Friday's Feature: Manet

Manet is the perfect artist to be our gateway into the weekend as he had a life long interest in leisure! Manet Édouard Manet was born in Paris in 1832 to an affluent and well-connected family. His mother, Eugénie-Desirée Fournier, was the daughter of a diplomat and goddaughter of the Swedish crown prince Charles Bernadotte, from whom the Swedish monarchs are descended. His father, Auguste Manet, was a French judge who expected Édouard to pursue a career in law. His uncle, Edmond Fournier, encouraged him to pursue painting and took young Manet to the Louvre. In 1841 he enrolled at secondary school, the Collège Rollin. In 1845, at the advice of his uncle, Manet enrolled in a special course of drawing where he met Antonin Proust, future Minister of Fine Arts and subsequent lifelong friend. At his father's suggestion, in 1848 he sailed on a training vessel to Rio de Janeiro. After he twice failed the examination to join the Navy, his father relented to his wishes to pursue an art education. From 1850 to 1856, Manet studied under the academic painter Thomas Couture. In his spare time, Manet copied the Old Masters in the Louvre. From 1853 to 1856, Manet visited Germany, Italy, and the Netherlands, during which time he was influenced by the Dutch painter Frans Hals, and the Spanish artists Diego Velázquez and Francisco José de Goya. Manet died in 1883. Photo of Manet

Music in the Tuileries was painted in 1862.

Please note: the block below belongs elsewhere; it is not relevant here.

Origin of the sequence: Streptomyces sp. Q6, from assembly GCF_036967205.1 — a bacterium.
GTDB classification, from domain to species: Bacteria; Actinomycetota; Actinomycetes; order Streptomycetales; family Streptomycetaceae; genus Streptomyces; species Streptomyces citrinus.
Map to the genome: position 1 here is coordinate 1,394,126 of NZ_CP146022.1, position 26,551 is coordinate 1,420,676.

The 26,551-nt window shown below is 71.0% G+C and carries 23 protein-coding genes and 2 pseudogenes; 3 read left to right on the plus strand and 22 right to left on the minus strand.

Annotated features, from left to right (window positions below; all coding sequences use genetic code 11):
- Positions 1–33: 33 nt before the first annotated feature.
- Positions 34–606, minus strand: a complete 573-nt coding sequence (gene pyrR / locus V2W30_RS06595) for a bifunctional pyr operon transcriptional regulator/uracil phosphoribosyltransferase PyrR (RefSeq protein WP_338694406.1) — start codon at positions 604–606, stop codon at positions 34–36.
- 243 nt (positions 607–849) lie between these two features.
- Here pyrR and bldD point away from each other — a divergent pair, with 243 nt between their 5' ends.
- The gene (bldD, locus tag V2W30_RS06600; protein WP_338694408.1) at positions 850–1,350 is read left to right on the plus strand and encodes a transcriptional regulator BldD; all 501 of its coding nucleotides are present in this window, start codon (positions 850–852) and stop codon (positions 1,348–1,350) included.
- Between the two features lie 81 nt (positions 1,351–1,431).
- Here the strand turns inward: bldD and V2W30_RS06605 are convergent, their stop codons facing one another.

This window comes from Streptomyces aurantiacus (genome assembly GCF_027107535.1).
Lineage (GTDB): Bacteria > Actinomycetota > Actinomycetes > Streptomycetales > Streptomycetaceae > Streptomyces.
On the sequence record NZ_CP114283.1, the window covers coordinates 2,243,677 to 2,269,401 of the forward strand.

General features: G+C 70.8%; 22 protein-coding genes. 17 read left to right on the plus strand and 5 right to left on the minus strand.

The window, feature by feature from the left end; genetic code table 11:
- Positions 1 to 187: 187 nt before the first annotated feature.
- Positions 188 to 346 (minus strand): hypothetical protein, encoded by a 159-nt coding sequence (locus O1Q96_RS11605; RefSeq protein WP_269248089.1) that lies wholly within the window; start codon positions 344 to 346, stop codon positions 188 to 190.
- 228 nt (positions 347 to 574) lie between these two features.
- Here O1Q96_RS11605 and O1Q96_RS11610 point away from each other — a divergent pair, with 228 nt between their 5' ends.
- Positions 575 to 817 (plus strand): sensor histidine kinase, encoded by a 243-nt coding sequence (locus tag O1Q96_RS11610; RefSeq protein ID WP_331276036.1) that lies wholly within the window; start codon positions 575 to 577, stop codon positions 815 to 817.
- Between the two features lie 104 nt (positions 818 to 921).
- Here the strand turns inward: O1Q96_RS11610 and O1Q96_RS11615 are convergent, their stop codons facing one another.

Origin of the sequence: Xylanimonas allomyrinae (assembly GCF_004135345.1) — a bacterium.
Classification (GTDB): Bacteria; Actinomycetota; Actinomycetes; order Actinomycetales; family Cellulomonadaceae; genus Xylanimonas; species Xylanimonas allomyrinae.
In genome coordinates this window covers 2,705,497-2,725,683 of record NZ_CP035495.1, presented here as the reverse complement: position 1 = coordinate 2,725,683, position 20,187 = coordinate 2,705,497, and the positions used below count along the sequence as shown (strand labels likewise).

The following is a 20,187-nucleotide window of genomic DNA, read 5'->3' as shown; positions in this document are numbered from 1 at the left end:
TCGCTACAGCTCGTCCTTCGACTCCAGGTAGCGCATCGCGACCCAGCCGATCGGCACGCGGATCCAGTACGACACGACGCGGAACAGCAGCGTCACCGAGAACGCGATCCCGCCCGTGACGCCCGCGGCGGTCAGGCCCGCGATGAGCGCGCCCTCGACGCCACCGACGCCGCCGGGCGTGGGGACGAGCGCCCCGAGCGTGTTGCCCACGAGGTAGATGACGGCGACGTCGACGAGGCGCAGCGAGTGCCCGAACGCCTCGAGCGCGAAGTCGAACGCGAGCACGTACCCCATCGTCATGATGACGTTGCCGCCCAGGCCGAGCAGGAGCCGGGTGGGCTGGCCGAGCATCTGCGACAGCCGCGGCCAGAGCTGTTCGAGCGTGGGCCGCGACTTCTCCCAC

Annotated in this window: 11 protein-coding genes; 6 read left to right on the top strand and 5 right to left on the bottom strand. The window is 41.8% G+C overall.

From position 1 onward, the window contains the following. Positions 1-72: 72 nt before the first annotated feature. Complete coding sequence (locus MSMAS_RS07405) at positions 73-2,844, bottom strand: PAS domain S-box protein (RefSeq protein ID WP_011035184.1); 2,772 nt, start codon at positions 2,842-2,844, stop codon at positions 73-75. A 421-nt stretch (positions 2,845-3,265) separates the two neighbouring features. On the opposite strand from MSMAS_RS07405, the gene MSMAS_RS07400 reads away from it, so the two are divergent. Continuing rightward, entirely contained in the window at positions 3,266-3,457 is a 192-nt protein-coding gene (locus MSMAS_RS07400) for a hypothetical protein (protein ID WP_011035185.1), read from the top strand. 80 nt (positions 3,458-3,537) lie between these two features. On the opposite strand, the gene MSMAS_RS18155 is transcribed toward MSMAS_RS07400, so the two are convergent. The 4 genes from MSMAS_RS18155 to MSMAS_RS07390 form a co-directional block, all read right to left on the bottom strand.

Music in the Tuileries 


Music in the Tuileries is an early example of Manet's painterly style. Inspired by Hals and Velázquez, it is a harbinger of his lifelong interest in the subject of leisure. While the picture was regarded as unfinished by some, the suggested atmosphere imparts a sense of what the Tuileries gardens were like at the time; one may imagine the music and conversation. Here, Manet has depicted his friends, artists, authors, and musicians who take part, and he has included a self-portrait among the subjects.(

Luncheon on the Grass was painted in 1863.

The Luncheon on the Grass


The Luncheon on the Grass (Le déjeuner sur l'herbe) painting caused great controversy and served as rallying points for the young painters who would create Impressionism. Today, Manet's early paintings are considered watershed paintings that mark the start of modern art. The last 20 years of Manet's life saw him form bonds with other great artists of the time, and develop his own style that would be heralded as innovative and serve as a major influence for future painters.(

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